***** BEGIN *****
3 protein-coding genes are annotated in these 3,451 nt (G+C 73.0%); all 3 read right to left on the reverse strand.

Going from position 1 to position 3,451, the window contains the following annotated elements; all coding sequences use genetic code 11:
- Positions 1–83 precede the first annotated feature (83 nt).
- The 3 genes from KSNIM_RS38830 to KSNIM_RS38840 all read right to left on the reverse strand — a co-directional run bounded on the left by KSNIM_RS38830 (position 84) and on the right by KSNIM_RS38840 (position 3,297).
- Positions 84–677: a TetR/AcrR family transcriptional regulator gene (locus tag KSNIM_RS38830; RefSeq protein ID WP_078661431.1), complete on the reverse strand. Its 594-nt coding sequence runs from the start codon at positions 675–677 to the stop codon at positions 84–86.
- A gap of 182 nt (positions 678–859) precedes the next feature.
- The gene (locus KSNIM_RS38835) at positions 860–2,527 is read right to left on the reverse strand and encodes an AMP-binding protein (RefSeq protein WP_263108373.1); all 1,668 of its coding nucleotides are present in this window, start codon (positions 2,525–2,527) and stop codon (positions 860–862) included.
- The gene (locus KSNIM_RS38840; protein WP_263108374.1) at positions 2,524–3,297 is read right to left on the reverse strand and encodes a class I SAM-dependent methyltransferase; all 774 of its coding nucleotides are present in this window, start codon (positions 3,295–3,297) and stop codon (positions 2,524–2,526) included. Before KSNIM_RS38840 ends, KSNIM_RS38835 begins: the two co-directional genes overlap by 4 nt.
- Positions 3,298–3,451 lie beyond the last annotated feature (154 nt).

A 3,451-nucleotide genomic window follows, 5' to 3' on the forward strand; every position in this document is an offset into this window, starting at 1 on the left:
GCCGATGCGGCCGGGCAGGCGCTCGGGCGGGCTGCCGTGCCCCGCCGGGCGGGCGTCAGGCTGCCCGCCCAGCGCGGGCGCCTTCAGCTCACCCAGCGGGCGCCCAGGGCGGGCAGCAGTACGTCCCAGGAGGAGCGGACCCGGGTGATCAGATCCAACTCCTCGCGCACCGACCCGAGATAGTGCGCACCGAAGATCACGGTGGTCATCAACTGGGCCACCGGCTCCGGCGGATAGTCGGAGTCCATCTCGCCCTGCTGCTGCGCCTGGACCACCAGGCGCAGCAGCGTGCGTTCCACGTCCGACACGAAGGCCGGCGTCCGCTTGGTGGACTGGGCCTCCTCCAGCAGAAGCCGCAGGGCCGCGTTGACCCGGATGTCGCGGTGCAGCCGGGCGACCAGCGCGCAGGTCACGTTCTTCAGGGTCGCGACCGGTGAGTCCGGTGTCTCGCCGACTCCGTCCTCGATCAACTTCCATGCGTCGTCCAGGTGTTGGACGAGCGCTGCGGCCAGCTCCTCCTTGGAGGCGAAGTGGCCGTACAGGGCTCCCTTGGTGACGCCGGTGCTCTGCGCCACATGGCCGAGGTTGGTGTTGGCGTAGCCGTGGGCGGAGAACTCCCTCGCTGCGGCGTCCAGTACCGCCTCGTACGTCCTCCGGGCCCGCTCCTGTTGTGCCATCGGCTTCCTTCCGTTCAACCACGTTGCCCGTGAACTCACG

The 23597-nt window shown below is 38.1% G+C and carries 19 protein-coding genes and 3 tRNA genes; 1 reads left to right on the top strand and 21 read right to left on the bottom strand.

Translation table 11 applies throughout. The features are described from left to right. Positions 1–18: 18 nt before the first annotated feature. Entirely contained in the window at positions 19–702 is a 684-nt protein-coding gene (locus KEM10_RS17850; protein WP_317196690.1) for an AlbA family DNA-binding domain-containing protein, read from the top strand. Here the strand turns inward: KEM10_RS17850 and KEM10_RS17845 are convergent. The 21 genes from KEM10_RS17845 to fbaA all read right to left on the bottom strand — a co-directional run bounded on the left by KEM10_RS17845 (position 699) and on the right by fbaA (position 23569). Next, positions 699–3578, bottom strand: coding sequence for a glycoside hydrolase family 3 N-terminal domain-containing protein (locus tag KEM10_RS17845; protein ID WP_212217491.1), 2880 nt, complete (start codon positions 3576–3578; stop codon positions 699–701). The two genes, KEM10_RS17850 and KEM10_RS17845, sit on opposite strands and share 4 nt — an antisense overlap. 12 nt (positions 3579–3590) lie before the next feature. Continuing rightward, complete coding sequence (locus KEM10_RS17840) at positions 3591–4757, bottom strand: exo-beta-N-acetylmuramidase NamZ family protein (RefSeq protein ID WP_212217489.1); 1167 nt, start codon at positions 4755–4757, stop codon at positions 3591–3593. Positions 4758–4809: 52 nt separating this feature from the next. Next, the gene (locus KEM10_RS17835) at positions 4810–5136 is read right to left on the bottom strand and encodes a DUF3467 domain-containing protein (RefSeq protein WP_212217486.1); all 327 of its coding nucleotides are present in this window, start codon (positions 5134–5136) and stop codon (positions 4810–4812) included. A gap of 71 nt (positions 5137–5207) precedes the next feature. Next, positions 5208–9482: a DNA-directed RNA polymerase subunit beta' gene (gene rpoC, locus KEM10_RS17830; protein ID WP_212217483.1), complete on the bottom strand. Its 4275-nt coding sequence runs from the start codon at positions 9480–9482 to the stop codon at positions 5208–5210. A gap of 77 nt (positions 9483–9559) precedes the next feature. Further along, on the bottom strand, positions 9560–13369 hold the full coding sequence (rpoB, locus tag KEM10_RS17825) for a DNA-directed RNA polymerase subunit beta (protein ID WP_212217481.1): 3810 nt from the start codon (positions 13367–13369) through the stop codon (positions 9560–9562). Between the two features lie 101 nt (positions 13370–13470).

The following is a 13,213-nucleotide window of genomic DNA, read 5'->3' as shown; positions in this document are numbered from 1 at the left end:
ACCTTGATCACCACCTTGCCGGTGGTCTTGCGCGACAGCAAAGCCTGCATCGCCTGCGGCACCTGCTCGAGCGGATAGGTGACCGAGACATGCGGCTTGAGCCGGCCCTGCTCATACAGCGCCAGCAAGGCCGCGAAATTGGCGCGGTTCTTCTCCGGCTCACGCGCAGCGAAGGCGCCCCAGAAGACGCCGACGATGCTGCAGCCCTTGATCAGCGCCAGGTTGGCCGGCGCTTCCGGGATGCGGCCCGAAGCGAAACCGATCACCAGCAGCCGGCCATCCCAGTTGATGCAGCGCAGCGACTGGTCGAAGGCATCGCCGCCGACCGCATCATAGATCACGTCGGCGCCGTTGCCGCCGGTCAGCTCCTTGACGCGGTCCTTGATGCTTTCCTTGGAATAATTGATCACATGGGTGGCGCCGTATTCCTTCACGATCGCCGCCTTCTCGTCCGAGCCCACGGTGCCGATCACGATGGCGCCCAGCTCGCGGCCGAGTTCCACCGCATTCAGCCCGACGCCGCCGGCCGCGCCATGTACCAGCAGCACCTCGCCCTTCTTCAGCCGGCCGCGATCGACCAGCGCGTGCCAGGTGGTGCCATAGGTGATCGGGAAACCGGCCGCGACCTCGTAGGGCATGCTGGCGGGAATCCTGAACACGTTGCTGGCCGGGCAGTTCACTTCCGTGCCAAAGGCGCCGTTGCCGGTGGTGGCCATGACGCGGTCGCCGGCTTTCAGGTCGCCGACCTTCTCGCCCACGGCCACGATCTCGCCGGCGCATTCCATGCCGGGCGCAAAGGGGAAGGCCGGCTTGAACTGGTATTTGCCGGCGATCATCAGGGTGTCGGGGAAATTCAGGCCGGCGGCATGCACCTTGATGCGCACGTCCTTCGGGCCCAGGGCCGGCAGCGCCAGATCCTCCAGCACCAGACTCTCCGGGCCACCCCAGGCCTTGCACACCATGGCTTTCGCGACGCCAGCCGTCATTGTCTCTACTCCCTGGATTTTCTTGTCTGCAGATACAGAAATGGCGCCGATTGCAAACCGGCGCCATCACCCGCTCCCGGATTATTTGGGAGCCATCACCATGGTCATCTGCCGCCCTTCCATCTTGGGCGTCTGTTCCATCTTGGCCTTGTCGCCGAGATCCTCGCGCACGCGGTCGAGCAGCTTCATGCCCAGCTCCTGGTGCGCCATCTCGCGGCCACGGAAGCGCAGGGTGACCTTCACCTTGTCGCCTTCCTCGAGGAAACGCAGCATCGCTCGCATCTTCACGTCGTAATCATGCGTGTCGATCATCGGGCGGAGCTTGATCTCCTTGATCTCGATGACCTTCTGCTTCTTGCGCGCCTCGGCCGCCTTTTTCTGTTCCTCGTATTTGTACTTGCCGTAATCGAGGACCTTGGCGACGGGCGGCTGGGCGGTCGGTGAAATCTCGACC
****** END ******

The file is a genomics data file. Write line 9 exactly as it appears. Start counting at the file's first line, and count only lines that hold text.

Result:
- Positions 3,298–3,451 lie beyond the last annotated feature (154 nt).